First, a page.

By Howard Rubin
A common tale of woe I hear from brokers is that they acted on an open listing by introducing a property to a potential buyer and the buyer eventually buys the property but the broker is frozen out of a commission.
These cases can be difficult to prosecute because there is usually no writing to support the broker’s claim that they were the procuring cause of the transaction. This is a fact pattern that can be avoided by a broker who makes proper use of e-mail.
Most brokers know that in order to earn a commission, they must meet three (3) criteria:
1. That they are duly licensed in the State of the transaction;
2. That they had a contract, express or implied, with the party to be charged with paying the commission; and
3. That they were the procuring cause of the sale.
The first requirement is usually not an issue. If the person seeking a commission is not a licensed real estate broker, they are barred in New York from obtaining a commission or any compensation.
This restriction has become much more stringent as recent case law has virtually eliminated the use of finder fee agreements for transactions that are essentially real estate sales or leases.
The second requirement is where e-mail correspondence can be essential to establish a right to commissions. While New York will enforce an oral brokerage commission agreement, proving the existence of such an agreement and its terms is a very difficult matter.
If the broker can point to contemporaneous e-mails to all the parties involved in the transaction setting forth their expectations and their involvement, a basis for a recovery may exist which otherwise could never successfully be pursued. Every contact and communication with a party involved in a real estate transaction should be documented and confirmed by a contemporaneous e-mail or text.
This is a mantra I try to drill into my clients. It does not have to sound like a letter from a lawyer but it should set forth what the broker did, what the broker’s expectations are if the deal is closed and that the broker wishes to assist in bringing the transaction to a close.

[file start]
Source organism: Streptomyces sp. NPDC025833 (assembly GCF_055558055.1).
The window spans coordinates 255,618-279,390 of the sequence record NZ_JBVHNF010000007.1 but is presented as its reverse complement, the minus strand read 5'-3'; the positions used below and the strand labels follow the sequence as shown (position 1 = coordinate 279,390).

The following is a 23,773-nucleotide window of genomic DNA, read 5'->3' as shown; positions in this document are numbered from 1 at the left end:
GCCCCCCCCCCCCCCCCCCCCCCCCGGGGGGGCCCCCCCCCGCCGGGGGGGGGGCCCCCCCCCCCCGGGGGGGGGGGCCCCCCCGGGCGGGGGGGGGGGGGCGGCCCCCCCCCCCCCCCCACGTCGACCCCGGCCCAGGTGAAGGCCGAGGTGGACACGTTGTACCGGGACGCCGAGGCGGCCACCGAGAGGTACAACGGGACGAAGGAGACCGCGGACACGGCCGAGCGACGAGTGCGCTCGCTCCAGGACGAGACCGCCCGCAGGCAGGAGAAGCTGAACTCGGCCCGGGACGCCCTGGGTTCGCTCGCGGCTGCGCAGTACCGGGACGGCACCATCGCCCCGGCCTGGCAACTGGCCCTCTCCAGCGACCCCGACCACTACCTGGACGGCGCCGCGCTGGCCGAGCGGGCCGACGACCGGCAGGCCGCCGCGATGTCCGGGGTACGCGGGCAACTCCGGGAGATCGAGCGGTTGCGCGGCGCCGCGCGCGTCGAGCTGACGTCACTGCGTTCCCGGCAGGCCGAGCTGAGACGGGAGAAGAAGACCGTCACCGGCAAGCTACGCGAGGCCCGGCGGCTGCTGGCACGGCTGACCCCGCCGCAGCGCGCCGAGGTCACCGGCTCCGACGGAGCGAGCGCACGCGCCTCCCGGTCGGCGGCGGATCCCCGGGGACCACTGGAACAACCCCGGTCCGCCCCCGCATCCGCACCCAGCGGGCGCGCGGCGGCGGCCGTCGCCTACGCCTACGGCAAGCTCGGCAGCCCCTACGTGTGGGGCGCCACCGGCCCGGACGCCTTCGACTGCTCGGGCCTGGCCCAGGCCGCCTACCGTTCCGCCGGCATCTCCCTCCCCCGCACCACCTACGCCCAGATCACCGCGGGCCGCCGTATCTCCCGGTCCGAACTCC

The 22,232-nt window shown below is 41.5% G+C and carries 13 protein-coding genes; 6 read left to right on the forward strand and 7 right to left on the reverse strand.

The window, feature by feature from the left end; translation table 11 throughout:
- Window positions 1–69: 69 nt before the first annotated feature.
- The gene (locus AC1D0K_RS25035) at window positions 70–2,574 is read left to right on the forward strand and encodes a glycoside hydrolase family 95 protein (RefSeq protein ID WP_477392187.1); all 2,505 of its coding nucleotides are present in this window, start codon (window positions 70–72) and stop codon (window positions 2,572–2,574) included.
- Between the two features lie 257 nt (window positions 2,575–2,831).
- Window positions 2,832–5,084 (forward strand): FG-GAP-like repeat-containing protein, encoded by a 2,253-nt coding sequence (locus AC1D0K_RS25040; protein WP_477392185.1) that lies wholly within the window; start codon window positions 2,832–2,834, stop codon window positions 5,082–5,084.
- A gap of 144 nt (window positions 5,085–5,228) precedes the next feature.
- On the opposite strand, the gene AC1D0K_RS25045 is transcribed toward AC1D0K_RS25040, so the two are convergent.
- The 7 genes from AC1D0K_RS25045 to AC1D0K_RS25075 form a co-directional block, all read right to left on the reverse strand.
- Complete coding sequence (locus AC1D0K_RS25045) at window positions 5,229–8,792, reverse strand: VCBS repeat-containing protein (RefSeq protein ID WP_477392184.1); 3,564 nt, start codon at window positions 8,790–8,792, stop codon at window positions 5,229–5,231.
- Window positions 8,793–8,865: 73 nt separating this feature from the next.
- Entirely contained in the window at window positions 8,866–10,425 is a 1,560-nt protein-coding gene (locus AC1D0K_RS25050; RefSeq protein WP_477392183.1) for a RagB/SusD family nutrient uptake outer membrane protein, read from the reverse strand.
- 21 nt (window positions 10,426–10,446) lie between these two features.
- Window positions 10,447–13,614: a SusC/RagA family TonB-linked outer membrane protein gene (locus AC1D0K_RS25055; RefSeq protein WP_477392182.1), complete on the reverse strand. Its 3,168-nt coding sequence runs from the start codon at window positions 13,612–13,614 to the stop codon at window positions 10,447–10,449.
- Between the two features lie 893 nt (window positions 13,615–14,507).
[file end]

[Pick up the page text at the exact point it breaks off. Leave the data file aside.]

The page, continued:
The third requirement was that the broker was the procuring cause of the sale. A broker need not have been involved in the ensuing negotiations or the completion of the sale to qualify for a commission.
However, the broker must demonstrate that he/she created an amicable atmosphere in which negotiations proceeded or created a chain of circumstances that proximately led to the sale.
What happens very often is that a broker makes an initial introduction and the deal doesn’t go through but is revived sometime thereafter with a new broker or no broker. If a broker has documented that they made the initial introduction of the parties and that they held themselves out to be available to proceed with the transaction, a recovery is possible.
If all the broker can do is establish that they called the property in question to the attention of the prospective buyer, a basis to recover a commission does not exist.
However, if a broker can establish, through e-mails, or other means, that they were available to assist in the transaction but were prevented from doing so, they can meet their burden of showing they were the procuring cause. Again, the use of contemporaneous e-mail is critical in meeting this standard.
A broker who diligently uses e-mails through all steps of a transaction has a much greater chance of avoiding that tale of woe where they are frozen out of the transaction.
This is not to say that it is not preferable to have a written brokerage agreement. However, in the real world, where brokers are pitching open listings to cold call potential buyers, this is not always possible. Handshake deals and assumptions that commissions will be paid if the deal goes through is not something I would depend on in an electronic age where it is so easy to communicate by text or e-mail.